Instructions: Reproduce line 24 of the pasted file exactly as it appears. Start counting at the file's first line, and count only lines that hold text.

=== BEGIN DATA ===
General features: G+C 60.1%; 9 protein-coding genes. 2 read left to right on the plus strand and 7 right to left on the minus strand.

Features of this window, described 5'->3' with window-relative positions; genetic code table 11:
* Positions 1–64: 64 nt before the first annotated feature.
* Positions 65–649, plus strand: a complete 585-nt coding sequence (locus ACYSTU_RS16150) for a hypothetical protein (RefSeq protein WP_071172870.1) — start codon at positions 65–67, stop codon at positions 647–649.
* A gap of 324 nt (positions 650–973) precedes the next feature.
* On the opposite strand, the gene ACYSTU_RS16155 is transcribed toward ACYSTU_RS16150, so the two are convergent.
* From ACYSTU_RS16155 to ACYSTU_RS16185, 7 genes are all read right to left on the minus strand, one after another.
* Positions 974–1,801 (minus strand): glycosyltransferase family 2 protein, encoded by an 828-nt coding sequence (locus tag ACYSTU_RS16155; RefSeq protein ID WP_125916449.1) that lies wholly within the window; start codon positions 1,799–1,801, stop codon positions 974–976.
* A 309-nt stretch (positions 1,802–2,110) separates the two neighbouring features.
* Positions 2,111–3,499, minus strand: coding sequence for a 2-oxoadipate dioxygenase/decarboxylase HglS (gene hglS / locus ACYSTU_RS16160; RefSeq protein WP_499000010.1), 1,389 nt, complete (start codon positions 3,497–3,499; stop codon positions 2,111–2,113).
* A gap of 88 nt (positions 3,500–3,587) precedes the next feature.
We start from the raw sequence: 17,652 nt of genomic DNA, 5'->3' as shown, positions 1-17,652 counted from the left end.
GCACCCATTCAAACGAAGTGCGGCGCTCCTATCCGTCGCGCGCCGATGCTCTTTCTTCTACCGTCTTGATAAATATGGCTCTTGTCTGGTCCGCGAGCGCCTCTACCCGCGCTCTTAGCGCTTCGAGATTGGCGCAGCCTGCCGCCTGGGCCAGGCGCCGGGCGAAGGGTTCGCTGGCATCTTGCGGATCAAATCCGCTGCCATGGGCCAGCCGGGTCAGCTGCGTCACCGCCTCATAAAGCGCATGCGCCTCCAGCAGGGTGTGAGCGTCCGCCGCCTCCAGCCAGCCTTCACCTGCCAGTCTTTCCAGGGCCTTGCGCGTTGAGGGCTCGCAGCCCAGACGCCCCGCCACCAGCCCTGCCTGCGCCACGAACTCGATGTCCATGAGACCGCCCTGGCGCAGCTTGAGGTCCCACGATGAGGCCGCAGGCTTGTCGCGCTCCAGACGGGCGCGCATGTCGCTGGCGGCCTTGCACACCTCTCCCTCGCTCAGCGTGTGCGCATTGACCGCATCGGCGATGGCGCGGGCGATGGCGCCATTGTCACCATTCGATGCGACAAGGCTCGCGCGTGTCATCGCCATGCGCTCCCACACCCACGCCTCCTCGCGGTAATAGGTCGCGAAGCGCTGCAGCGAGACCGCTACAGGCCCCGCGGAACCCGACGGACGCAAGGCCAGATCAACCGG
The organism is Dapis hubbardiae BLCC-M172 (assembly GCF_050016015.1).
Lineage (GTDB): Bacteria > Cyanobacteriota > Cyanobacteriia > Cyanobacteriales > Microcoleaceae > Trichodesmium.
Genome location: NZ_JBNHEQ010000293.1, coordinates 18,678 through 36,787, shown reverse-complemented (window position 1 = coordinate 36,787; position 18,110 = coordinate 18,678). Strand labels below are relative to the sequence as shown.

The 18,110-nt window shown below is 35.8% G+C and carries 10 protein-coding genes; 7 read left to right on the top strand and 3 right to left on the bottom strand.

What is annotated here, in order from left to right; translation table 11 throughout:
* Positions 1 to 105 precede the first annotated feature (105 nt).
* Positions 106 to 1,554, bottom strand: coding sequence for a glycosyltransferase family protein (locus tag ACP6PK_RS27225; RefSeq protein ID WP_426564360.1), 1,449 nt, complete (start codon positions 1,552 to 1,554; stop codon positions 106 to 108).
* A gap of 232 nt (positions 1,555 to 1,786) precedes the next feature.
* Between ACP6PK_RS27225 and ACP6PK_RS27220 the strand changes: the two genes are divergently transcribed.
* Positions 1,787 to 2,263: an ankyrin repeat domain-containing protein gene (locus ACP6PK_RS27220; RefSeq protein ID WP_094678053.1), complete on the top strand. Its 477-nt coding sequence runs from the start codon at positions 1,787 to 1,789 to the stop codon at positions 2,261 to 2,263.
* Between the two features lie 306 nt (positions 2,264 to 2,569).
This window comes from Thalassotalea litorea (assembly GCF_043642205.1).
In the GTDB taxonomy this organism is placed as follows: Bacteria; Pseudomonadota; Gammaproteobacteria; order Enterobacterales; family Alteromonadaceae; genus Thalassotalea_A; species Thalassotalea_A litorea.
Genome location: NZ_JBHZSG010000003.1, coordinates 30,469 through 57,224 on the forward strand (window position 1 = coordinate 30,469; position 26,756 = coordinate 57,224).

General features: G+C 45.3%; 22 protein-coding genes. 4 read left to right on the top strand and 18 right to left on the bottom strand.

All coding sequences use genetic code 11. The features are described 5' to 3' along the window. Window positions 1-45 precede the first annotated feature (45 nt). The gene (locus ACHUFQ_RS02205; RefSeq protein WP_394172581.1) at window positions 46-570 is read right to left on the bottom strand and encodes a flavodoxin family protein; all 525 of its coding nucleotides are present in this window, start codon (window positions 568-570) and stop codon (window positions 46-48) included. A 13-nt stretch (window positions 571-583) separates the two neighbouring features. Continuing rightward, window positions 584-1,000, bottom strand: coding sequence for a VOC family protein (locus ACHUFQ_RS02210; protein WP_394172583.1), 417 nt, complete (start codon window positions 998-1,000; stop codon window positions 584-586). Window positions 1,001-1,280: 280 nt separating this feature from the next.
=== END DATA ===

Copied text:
* Between the two features lie 306 nt (positions 2,264 to 2,569).